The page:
More interestingly, even a renowned psychologist such as Freud is recorded to hold a similar point of view, which he only preferred not to subdue for practical reasons. While he recognized that the ego — the sense of self — arose from the tension between libido and social standards, his approach to resolution was to find a balance between these two forces. He took the ego — which he did recognize as the source of all desires — for granted. However, at the same time he undeniably linked repression with neuroses, which implies a life without any would be impossible if one would be so unfortunate to have a libido that goes against any social standard.


The Eastern model, however, does see room for the apparent individual to see through the illusion of this belief of individuality without losing its ability to function without society. In the contrary, it would liberate to take on any role for the sheer fun of it.


In self-development there are basically two (opposing) directions: the path of self-improvement (or gaining control) or the path of self-acceptance (or letting go). Occam’s razor points you to the latter, while it could paradoxically imply you take the former.


You either believe in being a separate entity (or soul) or not. There is undeniably the experience of being an independent agent that makes decisions and acts with at least a certain degree of free will. However, science has not yet been able to locate the soul and neither does it fit well into for example evolution theory. In terms of biases, there is actually a very good explanation for why we are inclined not to follow up on the neuroscientific consensus (like many scientist do). You could say the burden of proof lies with those who claim individuality. And, that the position of “no-self” takes least assumptions. It actually requires no belief, it’s just the residue of not believing anything, taken as a starting point for further inquiry into the implications.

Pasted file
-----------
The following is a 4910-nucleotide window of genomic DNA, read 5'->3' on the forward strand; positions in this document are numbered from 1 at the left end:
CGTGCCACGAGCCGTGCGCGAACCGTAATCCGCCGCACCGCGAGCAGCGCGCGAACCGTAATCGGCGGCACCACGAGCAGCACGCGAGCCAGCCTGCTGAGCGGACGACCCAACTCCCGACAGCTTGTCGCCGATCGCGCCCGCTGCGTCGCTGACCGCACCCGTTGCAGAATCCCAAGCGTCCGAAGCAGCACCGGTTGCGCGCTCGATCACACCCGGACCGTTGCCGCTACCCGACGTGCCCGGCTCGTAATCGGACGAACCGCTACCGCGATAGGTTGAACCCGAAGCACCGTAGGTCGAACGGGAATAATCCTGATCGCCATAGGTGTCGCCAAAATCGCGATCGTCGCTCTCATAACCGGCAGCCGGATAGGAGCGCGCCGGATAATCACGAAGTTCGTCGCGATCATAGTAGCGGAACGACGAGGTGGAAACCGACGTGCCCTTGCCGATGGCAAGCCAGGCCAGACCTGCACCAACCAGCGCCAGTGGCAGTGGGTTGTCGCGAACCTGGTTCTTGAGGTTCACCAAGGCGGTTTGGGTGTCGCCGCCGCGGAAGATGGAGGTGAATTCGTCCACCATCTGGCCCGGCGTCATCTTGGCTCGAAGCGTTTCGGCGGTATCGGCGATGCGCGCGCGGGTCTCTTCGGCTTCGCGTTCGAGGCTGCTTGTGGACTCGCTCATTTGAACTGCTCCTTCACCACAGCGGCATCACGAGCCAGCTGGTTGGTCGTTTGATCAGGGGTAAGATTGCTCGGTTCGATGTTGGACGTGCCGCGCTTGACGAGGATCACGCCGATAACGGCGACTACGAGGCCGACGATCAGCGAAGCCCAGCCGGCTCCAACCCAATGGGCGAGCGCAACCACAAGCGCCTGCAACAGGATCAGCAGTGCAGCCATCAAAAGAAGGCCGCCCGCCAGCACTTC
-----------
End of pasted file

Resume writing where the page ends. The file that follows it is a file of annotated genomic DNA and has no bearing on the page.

One such implication is that, while there may be a sense of doing, there is actually no doer. Any inclination that follows the dropping of identification with the mind and body is a right one, even the inclination to do something socially disapproved of or perhaps appearing weak. This letting go can be likened to a flow in which decisions seem to be made by themselves, for example when emerged into dancing.


Paradoxically, this also implies that when there is an inclination to improve oneself, or gain control over oneself or its environment, that this would be the path to follow. However, it would be self-improvement with the deeper intention of self-acceptance.


From logical reasoning you can only conclude that the best approach to self-development is to test the beliefs one truly holds.


Many scientific discoveries have come about from intuitive hunches formulated into hypotheses that were then tested. From experience I know that neither scientists nor regular people make their path of self-development into a learning curve by testing their own model of life, consciousness and satisfaction. As a results, they wander around or circle endlessly from method to method. I therefore suggest: be brave, set up your model of beliefs and try testing your personal hypotheses.